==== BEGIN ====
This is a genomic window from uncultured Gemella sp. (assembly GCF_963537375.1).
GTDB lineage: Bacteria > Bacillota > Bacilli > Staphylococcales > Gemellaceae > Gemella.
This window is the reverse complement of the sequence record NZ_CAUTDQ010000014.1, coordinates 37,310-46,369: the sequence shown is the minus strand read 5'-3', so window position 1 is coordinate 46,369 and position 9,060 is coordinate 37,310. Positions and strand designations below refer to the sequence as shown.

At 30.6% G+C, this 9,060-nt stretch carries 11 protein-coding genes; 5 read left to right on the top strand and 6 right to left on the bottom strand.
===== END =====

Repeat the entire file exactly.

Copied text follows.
This is a genomic window from uncultured Gemella sp. (assembly GCF_963537375.1).
GTDB lineage: Bacteria > Bacillota > Bacilli > Staphylococcales > Gemellaceae > Gemella.
This window is the reverse complement of the sequence record NZ_CAUTDQ010000014.1, coordinates 37,310-46,369: the sequence shown is the minus strand read 5'-3', so window position 1 is coordinate 46,369 and position 9,060 is coordinate 37,310. Positions and strand designations below refer to the sequence as shown.

At 30.6% G+C, this 9,060-nt stretch carries 11 protein-coding genes; 5 read left to right on the top strand and 6 right to left on the bottom strand.